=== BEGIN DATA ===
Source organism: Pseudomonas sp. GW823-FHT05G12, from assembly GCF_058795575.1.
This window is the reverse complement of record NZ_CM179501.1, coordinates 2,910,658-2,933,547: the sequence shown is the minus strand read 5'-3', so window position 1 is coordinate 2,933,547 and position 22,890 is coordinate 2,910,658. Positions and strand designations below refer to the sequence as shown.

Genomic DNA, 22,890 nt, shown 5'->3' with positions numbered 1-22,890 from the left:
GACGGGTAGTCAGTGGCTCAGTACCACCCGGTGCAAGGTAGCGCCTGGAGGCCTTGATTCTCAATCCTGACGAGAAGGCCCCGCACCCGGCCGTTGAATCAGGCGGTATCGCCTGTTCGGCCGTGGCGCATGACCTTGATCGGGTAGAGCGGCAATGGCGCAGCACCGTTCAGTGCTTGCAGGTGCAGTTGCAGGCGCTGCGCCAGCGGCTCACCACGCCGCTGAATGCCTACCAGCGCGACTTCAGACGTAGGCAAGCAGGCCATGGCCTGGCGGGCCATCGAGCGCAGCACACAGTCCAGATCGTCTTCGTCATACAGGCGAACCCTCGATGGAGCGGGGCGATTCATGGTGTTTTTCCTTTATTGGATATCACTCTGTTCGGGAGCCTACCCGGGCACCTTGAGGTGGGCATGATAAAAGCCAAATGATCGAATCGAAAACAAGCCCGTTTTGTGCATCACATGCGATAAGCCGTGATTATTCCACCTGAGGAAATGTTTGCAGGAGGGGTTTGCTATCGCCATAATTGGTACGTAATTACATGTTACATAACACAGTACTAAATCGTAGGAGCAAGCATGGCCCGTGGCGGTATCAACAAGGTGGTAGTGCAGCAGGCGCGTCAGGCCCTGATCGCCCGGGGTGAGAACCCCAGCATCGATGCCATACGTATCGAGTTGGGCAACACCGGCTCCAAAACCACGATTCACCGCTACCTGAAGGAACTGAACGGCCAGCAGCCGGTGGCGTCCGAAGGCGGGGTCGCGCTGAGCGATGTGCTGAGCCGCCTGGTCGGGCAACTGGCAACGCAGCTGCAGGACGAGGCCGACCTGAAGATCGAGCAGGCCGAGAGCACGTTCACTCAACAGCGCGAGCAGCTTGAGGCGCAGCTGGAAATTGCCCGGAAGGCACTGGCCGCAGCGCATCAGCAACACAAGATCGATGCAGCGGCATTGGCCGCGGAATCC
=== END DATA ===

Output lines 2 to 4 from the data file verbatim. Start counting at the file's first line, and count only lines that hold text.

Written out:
This window is the reverse complement of record NZ_CM179501.1, coordinates 2,910,658-2,933,547: the sequence shown is the minus strand read 5'-3', so window position 1 is coordinate 2,933,547 and position 22,890 is coordinate 2,910,658. Positions and strand designations below refer to the sequence as shown.

Genomic DNA, 22,890 nt, shown 5'->3' with positions numbered 1-22,890 from the left:
GACGGGTAGTCAGTGGCTCAGTACCACCCGGTGCAAGGTAGCGCCTGGAGGCCTTGATTCTCAATCCTGACGAGAAGGCCCCGCACCCGGCCGTTGAATCAGGCGGTATCGCCTGTTCGGCCGTGGCGCATGACCTTGATCGGGTAGAGCGGCAATGGCGCAGCACCGTTCAGTGCTTGCAGGTGCAGTTGCAGGCGCTGCGCCAGCGGCTCACCACGCCGCTGAATGCCTACCAGCGCGACTTCAGACGTAGGCAAGCAGGCCATGGCCTGGCGGGCCATCGAGCGCAGCACACAGTCCAGATCGTCTTCGTCATACAGGCGAACCCTCGATGGAGCGGGGCGATTCATGGTGTTTTTCCTTTATTGGATATCACTCTGTTCGGGAGCCTACCCGGGCACCTTGAGGTGGGCATGATAAAAGCCAAATGATCGAATCGAAAACAAGCCCGTTTTGTGCATCACATGCGATAAGCCGTGATTATTCCACCTGAGGAAATGTTTGCAGGAGGGGTTTGCTATCGCCATAATTGGTACGTAATTACATGTTACATAACACAGTACTAAATCGTAGGAGCAAGCATGGCCCGTGGCGGTATCAACAAGGTGGTAGTGCAGCAGGCGCGTCAGGCCCTGATCGCCCGGGGTGAGAACCCCAGCATCGATGCCATACGTATCGAGTTGGGCAACACCGGCTCCAAAACCACGATTCACCGCTACCTGAAGGAACTGAACGGCCAGCAGCCGGTGGCGTCCGAAGGCGGGGTCGCGCTGAGCGATGTGCTGAGCCGCCTGGTCGGGCAACTGGCAACGCAGCTGCAGGACGAGGCCGACCTGAAGATCGAGCAGGCCGAGAGCACGTTCACTCAACAGCGCGAGCAGCTTGAGGCGCAGCTGGAAATTGCCCGGAAGGCACTGGCCGCAGCGCATCAGCAACACAAGATCGATGCAGCGGCATTGGCCGCGGAATCC